Bulletin Letter – 6/21/20

Dear Parishioners,                                                                                                                                                              +JMJ

With COVID-19, we have been emphasizing the usefulness of making a spiritual communion if you can’t attend Mass. The prayer we have been using for our YouTube/Facebook Masses is from Saint Alphonsus Liguori:

1) My Jesus, I believe that You are present in the Most Holy Sacrament.

    [We are expressing belief in Jesus’ Real Presence in the Eucharist. This is an act of Faith.]

2) I love You above all things, and I desire to receive You into my soul.

    [We are expressing love for him in the Eucharist. This is an act of Love.]

3) Since I cannot at this moment receive You sacramentally, come at least spiritually into my heart.

    [We are inviting him to come into our heart spiritually, since we cannot receive him physically and spiritually in the Eucharist.]

4) I embrace You as if You were already there and unite myself wholly to You. Never permit me to be separated from You. Amen.

    [We are expressing our desire always to be with Him. This is full of Hope.]

Various Saints encouraged the practice of spiritual communion at least daily, if not many times in a day. They say Saint Francis de Sales made a spiritual communion every 15 minutes. Saint Padre Pio talked about a great force drawing him to be united to the Blessed Sacrament every morning. Saint John Vianney compared spiritual communion to blowing on coals and embers to make them flame again. Saint Jose Maria Escrivá advised making one spiritual communion a day, after an act of love, as a way of making reparation for all the sacrileges against Jesus.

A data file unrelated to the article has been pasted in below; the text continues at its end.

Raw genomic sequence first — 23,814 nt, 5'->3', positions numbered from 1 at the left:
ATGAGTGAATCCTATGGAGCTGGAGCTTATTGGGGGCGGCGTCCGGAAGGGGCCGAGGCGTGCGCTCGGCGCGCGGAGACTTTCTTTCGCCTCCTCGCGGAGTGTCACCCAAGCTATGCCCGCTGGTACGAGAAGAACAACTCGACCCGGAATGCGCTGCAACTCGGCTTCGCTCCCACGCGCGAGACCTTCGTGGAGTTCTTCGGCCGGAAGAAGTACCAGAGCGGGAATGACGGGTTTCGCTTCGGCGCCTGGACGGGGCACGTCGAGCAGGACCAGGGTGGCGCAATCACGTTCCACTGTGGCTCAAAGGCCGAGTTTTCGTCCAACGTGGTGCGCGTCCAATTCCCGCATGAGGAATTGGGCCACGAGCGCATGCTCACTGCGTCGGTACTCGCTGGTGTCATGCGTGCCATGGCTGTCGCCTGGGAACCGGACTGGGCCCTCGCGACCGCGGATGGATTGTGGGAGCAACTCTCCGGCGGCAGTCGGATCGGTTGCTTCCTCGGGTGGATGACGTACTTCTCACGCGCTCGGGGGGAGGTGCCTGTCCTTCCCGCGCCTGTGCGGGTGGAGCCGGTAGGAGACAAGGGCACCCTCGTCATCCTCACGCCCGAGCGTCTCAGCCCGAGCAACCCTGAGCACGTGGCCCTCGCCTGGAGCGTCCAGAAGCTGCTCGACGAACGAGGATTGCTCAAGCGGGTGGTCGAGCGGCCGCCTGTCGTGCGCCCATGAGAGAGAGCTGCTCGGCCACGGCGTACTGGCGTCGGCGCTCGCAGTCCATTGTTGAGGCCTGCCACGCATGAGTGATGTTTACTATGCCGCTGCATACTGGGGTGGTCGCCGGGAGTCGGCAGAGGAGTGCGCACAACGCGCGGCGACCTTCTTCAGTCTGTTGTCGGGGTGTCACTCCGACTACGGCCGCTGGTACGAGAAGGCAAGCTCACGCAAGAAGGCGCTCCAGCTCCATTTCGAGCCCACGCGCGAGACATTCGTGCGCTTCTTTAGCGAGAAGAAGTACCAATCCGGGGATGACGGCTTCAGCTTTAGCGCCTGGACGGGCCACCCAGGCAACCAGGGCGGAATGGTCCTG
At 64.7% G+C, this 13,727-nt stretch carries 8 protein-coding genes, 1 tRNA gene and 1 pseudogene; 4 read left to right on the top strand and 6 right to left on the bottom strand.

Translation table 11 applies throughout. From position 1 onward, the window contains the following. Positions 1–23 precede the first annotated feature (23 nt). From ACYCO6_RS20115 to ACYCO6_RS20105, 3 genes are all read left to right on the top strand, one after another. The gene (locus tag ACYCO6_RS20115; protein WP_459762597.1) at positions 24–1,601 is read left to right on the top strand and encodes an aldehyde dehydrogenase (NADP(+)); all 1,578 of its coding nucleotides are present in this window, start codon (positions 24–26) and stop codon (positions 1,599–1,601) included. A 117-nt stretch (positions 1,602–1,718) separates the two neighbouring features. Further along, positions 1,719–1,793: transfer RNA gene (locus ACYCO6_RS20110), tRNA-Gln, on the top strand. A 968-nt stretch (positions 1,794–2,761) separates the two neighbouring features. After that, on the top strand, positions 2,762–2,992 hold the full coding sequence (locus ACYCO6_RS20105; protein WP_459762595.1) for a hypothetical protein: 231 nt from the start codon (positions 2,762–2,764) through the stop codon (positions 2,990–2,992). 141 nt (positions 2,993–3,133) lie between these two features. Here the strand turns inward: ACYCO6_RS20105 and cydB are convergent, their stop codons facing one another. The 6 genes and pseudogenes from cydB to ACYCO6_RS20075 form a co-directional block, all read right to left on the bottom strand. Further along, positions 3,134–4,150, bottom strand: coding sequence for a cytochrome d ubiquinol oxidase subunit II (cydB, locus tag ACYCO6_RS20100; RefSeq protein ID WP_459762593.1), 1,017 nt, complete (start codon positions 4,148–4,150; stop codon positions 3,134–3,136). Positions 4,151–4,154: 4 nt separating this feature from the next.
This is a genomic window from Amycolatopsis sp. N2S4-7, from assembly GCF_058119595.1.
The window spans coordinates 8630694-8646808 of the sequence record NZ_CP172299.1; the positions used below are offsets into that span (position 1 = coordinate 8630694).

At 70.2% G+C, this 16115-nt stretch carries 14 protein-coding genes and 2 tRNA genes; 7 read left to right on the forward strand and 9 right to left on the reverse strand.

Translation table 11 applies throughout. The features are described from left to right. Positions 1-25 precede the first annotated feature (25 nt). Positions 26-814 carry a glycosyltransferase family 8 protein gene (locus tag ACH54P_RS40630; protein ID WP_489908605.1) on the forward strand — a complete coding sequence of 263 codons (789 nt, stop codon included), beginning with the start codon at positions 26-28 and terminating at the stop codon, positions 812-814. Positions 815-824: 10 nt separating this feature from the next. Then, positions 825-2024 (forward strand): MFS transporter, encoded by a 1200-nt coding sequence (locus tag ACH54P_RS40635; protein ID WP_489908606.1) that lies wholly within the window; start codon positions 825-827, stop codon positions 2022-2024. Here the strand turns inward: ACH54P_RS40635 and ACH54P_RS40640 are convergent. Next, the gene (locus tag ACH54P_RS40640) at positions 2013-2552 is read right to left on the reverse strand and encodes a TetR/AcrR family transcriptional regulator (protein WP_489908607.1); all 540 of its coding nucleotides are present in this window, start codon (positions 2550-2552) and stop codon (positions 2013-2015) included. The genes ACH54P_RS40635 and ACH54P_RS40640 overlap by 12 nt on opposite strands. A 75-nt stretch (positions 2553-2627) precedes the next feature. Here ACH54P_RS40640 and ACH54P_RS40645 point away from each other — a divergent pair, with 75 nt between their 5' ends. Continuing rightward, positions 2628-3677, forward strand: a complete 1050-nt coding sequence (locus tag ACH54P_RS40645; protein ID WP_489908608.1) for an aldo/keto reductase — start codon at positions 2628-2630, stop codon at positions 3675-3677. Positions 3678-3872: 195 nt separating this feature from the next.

Pope Saint John Paul II wrote in an encyclical on the Eucharist:

In the Eucharist, “Unlike any other sacrament, the mystery [of communion] is so perfect that it brings us to the heights of every good thing: Here is the ultimate goal of every human desire, because here we attain God, and God joins himself to us in the most perfect union.” Precisely for this reason it is good to cultivate in our hearts a constant desire for the sacrament of the Eucharist. This was the origin of the practice of “spiritual communion,” which has happily been established in the Church for centuries and recommended by saints who were masters of the spiritual life.”

Bottom line (from what I underlined in the last paragraph), saints understand God as the one who fulfills our greatest desire. Furthermore, they understand that in Holy Communion God most intimately joins himself to us in Jesus Christ. The Eucharist is Jesus – Body, Blood, Soul and Divinity. So, it makes sense for believers to bring their whole life to move in a sort of “spiritual orbit” around the Blessed Sacrament, even when they are not actually present at church. Spiritual Communion is a way regularly to allow ourselves to be pulled back into the gravitational force of the Eucharist – the Source and Summit of our life.

Have a blessed week!

In cordibus Iesu et Mariae,

Father Poggemeyer